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The Automobili Ferruccio Lamborghini S.p.A. saw the light of day October 30th 1963 in Sant'Agata, Bolognese. First, let's go back in time a little more to retrace the steps leading up to the foundation of this famous luxury car brand. Born in 1916, the Italian Ferruccio Lamborghini initially gained recognition during World War II where he was stationed on the island of Rhodes. Somewhat away from the heat of the war, Ferruccio's main job consisted of fixing broken engines, which he did effortlessly.
After the war was over, the mechanic returned to Italy where he decided to put his skills at use and open a small motorcycle repair shop. Once again, his talent was not ignored and the young entrepreneur gained quite a lot of business. Soon after, following the country's need of farming implements, he expanded his shop with a tractor production facility by using scrap metal and waste from the war. His expanding company did not stop there, quickly expanding with a heating and conditioning business in the early 1960’s.
It’s around this time, 1963 to be exact, that Ferruccio Lamborghini stepped into the car venture. With the avowed aim to compete against Italy's finest sport car maker of the time, including Ferrari and Maserati, the Automobili Ferruccio Lamborghini S.p.A. was born. Even if Ferruccio was very wealthy and far from a novice in car engineering and mechanics, many thought that his enterprise would never be able to rival Ferrari's. The first Lamborghini, the 350GTV, was presented at the 1963 Turin Motor Show and, according to the legend no engine was placed under the hood. This situation was caused by a conflict with the owner and its chief engineer at the time, Giotto Bizzarrini. Despite the success of the car during the Turin show, the constructor decided to work more on the car developing the 350GT as the first car to enter production.
The following years saw the development of more models, the 400GT, a more powerful 350GT, the 400GT 2+2, a longer version of the car and the 1967 Muira. The latter became the standard for mid-engine two-seat high-performance sport car. Undeterred by the pressure of some of its engineers, Ferruccio was dead set on producing the best sport car possible, not prototypes and “technical bombs” and refused to participate in racing. As the years passed, Lamborghini kept making new models and the brand’s popularity kept growing.
Unfortunately for the businessman, the early 1970's brought along a world financial crisis which in turn affected Ferruccio's tractor and car enterprise finances very badly. Even after selling its tractor company, the Lamborghini group was still in trouble and Ferruccio was forced to sell 51% of his shares to Swiss Businessman Georges-Henri Rossetti. A mere two years later, in 1974, Lamborghini still afflicted by the Oil Crisis forced Ferruccio to sell his remaining share in the company to René Leimer and prompted the man to retire. Eventually, in 1978, the company was compelled to declare bankruptcy and placed under control of the Italian government.
In 1981, the company was auctioned and bought by Swiss food moguls Mimran brothers. After injecting heaps of capital into the brand with a somewhat successful result, the launch of a couple of new models, but these investments proved insufficient to revive the company. After this realization, the brothers set out to find a solid financial partner and turned to the American Chrysler Corporation. The company was once again purchased by the American in 1987, when the brothers relinquished their shares in the business.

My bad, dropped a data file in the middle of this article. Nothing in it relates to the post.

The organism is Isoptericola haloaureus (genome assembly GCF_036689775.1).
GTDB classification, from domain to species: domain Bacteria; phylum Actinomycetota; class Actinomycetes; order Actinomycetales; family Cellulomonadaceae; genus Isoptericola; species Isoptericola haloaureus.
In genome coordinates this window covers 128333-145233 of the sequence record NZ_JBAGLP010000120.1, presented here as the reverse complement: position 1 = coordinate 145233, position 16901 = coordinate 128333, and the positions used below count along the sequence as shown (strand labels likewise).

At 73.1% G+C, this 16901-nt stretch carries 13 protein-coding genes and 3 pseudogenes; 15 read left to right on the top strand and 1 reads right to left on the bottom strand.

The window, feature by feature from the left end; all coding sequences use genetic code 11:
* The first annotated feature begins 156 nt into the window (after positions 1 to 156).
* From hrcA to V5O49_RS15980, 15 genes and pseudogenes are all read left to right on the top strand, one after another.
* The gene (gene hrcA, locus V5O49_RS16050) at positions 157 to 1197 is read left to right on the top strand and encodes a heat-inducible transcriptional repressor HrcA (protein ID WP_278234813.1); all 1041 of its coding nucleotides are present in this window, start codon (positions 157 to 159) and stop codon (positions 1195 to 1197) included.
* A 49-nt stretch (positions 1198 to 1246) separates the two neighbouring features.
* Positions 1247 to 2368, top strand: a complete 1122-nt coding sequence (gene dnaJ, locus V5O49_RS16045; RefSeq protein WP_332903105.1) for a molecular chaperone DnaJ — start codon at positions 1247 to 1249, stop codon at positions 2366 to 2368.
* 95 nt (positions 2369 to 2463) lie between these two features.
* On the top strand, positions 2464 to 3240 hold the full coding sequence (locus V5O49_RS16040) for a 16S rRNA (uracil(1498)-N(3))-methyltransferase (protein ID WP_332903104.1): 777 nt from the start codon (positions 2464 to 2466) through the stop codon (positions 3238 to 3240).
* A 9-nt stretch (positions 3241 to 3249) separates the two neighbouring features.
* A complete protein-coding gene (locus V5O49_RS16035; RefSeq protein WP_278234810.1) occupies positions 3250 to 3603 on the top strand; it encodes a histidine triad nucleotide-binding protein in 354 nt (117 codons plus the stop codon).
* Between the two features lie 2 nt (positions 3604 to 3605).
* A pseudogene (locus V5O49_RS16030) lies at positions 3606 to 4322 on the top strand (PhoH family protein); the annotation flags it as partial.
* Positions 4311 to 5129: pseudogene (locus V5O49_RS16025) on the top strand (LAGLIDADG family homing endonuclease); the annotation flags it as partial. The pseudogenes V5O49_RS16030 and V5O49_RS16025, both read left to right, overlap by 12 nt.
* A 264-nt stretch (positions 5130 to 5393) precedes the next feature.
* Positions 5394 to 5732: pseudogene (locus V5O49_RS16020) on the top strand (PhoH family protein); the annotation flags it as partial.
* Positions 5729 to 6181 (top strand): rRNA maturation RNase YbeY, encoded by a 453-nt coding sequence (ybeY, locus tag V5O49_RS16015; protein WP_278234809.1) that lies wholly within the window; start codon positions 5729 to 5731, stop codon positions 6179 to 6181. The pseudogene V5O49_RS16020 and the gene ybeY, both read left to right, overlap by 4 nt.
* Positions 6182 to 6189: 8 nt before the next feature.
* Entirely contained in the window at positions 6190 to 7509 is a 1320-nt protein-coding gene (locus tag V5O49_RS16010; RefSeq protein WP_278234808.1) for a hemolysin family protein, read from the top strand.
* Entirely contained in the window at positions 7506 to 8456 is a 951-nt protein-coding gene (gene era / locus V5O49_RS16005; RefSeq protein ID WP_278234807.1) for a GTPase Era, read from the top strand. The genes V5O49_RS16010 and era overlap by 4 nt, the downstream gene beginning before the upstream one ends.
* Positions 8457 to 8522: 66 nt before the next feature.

Chrysler's interest in Lamborghini was to pierce the “extra premium” car market without having to start from the ground up. The American estimated the market for this segment to be about 5000 cars per year on a worldwide scale. The company's ultimate goal was to create a car that could compete against Ferrari's 328 before the end of 1991 and also having the Italian engineers develop an engine for Chrysler's American cars. While Chrysler's involvement in the company allowed Lamborghini to establish a network of dealerships previously nonexistent in America, the cooperation between the two car makers was not going smoothly. Despite having some success in 1990 with the release of the Diablo model, sales quickly fizzled in the following years and forced Chrysler to rethink its involvement in the company.
From 1994 to 1997 Lamborghini was owned by an Indonesian conglomerate where history seemed to repeat itself once again. A restructuration of the company along with the launch of new models and constant improvement made to the Diablo proved fruitful for the company but alas, this was not enough for the brand to return to profitability. Unfortunately for the new owners, the year that Lamborghini sold enough Diablo to return to profitability, Asia entered its very own financial crisis forcing the Indonesian to relinquish their interests in the business.
This time around, the buyers were Germans and the company was Volkswagen. Lamborghini was placed under the Audi branch of the conglomerate with the goal to bloster Audi's sporty image and allow Lamborghini to profit from the german technological advances. Among the Lamborghini models made under the new German takeover came the Murciélago and the Gallardo. Lamborghini achieved its peak sale numbers in 2008, just before the new world financial crisis which in turn, decreased the sales by 50% for the few following years.
To this day, the Lamborghini Gallardo is the model produced for the largest amount of numbers, accounting for at least half of all Lamborghini's ever made and this, even after the model being discontinued in 2013. Under Audi's supervision, the company now seems to be thriving once again as it continues to launch new models, but if you are the proud owner of a vintage Lambo, TouchUpDirect has everything in store to keep it at the top of its line.